Treasury spent Ksh.8.7B cushioning against high fuel costs between April-August

Treasury spent Ksh.8.7B cushioning against high fuel costs between April-August

  • This is according to new submissions by EPRA which showed draw-downs from the petroleum price stabilization mechanism.
  • The cushioning is evident from the near non-movement of fuel prices across the five months.

The National Treasury spent Ksh.8,674,683,458.62 in cushioning Kenyans against high fuel costs between April and August this year.

This is according to new submissions by the Energy and Petroleum Regulatory Authority (EPRA) which showed draw-downs from the petroleum price stabilization mechanism.

The cushioning is evident from the near non-movement of fuel prices across the five months as mirrored by the mid-month maximum pump prices adjustment by EPRA.

For instance, following the implementation of the cover on April 14, only petrol prices increased in May and June but by a mere Ksh.3.56 and 77 cents while diesel and kerosene costs were unchanged in five subsequent pricing cycles.

The government however pulled the cover earlier this month to end with the unprecedented jump in fuel costs which saw petrol, diesel and kerosene prices spike by Ksh.7.58, Ksh.7.94 and Ksh.12.97 per litre.

When tasked on the sudden suspension of the cover, EPRA Director General David Kiptoo passed the back of responsibility for the fund to the National Treasury at its parent Petroleum Ministry.

“This is a policy matter and we at the regulator only apply the law as passed and the policy guidance that has been given to us by the government. We are not in a position to answer why but we believe the government should be able to give direction on this particular matter,” he told the National Assembly Committee on Finance and National Planning on Tuesday.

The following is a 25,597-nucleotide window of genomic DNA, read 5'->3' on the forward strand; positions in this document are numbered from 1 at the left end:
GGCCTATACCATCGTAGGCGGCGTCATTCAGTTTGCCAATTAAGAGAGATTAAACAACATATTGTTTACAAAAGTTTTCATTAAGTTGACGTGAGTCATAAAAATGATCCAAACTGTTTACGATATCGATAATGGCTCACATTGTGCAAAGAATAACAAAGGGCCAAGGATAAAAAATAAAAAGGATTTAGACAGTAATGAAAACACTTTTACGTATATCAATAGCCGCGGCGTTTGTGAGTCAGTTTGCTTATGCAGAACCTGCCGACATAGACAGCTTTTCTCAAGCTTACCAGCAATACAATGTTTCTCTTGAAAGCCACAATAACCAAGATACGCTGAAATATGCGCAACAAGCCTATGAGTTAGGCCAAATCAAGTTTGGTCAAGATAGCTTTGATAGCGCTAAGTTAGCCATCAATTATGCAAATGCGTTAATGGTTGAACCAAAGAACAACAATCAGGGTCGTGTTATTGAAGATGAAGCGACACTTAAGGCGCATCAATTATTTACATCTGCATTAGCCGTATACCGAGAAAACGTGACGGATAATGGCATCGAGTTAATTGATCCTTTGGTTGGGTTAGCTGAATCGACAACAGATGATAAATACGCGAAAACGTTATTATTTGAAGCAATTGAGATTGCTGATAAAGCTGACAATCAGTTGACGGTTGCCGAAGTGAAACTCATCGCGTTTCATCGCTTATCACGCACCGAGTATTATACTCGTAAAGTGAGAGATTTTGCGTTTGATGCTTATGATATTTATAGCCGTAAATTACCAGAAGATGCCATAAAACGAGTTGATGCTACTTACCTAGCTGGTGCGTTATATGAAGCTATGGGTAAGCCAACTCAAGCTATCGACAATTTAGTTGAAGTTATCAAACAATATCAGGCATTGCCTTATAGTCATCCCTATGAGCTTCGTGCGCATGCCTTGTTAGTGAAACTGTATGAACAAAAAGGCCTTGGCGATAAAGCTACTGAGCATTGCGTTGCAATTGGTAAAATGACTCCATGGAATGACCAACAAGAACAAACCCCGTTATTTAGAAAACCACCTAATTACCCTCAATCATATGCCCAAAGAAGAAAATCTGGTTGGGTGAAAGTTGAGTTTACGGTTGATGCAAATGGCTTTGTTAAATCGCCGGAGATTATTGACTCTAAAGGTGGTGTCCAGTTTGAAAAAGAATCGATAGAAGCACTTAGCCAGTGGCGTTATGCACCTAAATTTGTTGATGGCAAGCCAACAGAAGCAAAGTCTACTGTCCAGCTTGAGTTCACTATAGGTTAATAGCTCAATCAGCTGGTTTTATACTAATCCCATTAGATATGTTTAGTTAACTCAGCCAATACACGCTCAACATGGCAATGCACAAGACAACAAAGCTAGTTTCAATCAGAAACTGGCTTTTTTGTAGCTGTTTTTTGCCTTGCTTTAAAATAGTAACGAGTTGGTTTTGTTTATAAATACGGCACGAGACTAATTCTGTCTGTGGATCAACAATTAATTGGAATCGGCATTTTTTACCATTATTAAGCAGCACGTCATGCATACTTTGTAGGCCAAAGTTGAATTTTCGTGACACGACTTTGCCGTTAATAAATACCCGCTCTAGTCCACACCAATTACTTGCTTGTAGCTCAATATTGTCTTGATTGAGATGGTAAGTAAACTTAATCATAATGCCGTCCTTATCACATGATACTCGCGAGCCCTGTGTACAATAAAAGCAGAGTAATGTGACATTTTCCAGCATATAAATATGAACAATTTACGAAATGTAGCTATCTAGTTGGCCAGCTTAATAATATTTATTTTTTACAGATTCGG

Previous attempts by Citizen Digital to confirm the fate of the subsidy fund with either ministries have hit a dead end as the seemingly end of the program remains as anonymous as its operation.

Ironically, the fund operated for the five months with no legal backing there being no guidelines to inform the operation of the fund.

Nevertheless, funding for the subsidy has been sourced directly from tax payers through the payment of the petroleum development levy.

In July last year, the levy was hiked from 40 cents to Ksh.5.40 for petrol and diesel users with the aim of establishing the cushioning fund which would be used to cover Kenyans from a spike in fuel costs as international crude prices rebound.

The petroleum development levy is among nine other taxes levied on Kenyans for petroleum products.

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